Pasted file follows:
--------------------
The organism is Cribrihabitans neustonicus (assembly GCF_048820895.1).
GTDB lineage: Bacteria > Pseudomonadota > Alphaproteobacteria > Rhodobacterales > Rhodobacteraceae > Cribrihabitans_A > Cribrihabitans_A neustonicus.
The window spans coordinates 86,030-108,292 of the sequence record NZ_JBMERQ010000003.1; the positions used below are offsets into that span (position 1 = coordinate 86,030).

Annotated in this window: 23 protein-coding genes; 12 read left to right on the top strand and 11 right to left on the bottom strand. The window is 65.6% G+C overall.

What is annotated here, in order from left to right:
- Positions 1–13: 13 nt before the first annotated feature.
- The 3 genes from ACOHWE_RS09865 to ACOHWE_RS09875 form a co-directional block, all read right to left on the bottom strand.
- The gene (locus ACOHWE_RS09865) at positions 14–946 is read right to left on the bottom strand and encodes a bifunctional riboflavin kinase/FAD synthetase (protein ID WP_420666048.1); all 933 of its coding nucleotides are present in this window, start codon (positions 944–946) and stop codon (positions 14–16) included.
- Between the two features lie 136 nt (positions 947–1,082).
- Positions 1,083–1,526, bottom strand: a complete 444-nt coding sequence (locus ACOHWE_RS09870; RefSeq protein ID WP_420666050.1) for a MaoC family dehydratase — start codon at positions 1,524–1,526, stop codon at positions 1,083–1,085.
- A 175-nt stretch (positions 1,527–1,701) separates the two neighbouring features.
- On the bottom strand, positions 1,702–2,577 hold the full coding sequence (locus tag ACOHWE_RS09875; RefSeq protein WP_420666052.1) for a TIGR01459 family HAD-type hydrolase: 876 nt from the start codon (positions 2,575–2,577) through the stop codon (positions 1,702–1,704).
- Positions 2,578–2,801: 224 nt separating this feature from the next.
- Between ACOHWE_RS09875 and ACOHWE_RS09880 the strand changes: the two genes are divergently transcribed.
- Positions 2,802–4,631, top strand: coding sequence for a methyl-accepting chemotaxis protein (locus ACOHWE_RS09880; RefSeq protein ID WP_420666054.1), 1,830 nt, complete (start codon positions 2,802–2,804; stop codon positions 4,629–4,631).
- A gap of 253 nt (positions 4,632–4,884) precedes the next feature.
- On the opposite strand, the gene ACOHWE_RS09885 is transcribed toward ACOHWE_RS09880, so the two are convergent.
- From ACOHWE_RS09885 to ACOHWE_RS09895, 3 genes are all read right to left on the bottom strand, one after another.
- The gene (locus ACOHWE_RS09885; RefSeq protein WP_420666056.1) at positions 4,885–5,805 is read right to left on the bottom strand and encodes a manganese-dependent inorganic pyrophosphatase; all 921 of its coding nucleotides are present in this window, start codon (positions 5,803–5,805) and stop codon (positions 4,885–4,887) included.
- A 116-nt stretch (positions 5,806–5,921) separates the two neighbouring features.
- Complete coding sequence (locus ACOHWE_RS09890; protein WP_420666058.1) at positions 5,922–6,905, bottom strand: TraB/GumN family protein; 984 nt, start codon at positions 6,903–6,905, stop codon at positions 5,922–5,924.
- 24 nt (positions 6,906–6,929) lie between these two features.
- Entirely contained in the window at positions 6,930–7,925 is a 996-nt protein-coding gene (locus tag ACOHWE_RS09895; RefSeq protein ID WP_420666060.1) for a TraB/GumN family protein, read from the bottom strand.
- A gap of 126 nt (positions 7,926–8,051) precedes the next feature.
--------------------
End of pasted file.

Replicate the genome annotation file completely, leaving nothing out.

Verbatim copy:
The organism is Cribrihabitans neustonicus (assembly GCF_048820895.1).
GTDB lineage: Bacteria > Pseudomonadota > Alphaproteobacteria > Rhodobacterales > Rhodobacteraceae > Cribrihabitans_A > Cribrihabitans_A neustonicus.
The window spans coordinates 86,030-108,292 of the sequence record NZ_JBMERQ010000003.1; the positions used below are offsets into that span (position 1 = coordinate 86,030).

Annotated in this window: 23 protein-coding genes; 12 read left to right on the top strand and 11 right to left on the bottom strand. The window is 65.6% G+C overall.

What is annotated here, in order from left to right:
- Positions 1–13: 13 nt before the first annotated feature.
- The 3 genes from ACOHWE_RS09865 to ACOHWE_RS09875 form a co-directional block, all read right to left on the bottom strand.
- The gene (locus ACOHWE_RS09865) at positions 14–946 is read right to left on the bottom strand and encodes a bifunctional riboflavin kinase/FAD synthetase (protein ID WP_420666048.1); all 933 of its coding nucleotides are present in this window, start codon (positions 944–946) and stop codon (positions 14–16) included.
- Between the two features lie 136 nt (positions 947–1,082).
- Positions 1,083–1,526, bottom strand: a complete 444-nt coding sequence (locus ACOHWE_RS09870; RefSeq protein ID WP_420666050.1) for a MaoC family dehydratase — start codon at positions 1,524–1,526, stop codon at positions 1,083–1,085.
- A 175-nt stretch (positions 1,527–1,701) separates the two neighbouring features.
- On the bottom strand, positions 1,702–2,577 hold the full coding sequence (locus tag ACOHWE_RS09875; RefSeq protein WP_420666052.1) for a TIGR01459 family HAD-type hydrolase: 876 nt from the start codon (positions 2,575–2,577) through the stop codon (positions 1,702–1,704).
- Positions 2,578–2,801: 224 nt separating this feature from the next.
- Between ACOHWE_RS09875 and ACOHWE_RS09880 the strand changes: the two genes are divergently transcribed.
- Positions 2,802–4,631, top strand: coding sequence for a methyl-accepting chemotaxis protein (locus ACOHWE_RS09880; RefSeq protein ID WP_420666054.1), 1,830 nt, complete (start codon positions 2,802–2,804; stop codon positions 4,629–4,631).
- A gap of 253 nt (positions 4,632–4,884) precedes the next feature.
- On the opposite strand, the gene ACOHWE_RS09885 is transcribed toward ACOHWE_RS09880, so the two are convergent.
- From ACOHWE_RS09885 to ACOHWE_RS09895, 3 genes are all read right to left on the bottom strand, one after another.
- The gene (locus ACOHWE_RS09885; RefSeq protein WP_420666056.1) at positions 4,885–5,805 is read right to left on the bottom strand and encodes a manganese-dependent inorganic pyrophosphatase; all 921 of its coding nucleotides are present in this window, start codon (positions 5,803–5,805) and stop codon (positions 4,885–4,887) included.
- A 116-nt stretch (positions 5,806–5,921) separates the two neighbouring features.
- Complete coding sequence (locus ACOHWE_RS09890; protein WP_420666058.1) at positions 5,922–6,905, bottom strand: TraB/GumN family protein; 984 nt, start codon at positions 6,903–6,905, stop codon at positions 5,922–5,924.
- 24 nt (positions 6,906–6,929) lie between these two features.
- Entirely contained in the window at positions 6,930–7,925 is a 996-nt protein-coding gene (locus tag ACOHWE_RS09895; RefSeq protein ID WP_420666060.1) for a TraB/GumN family protein, read from the bottom strand.
- A gap of 126 nt (positions 7,926–8,051) precedes the next feature.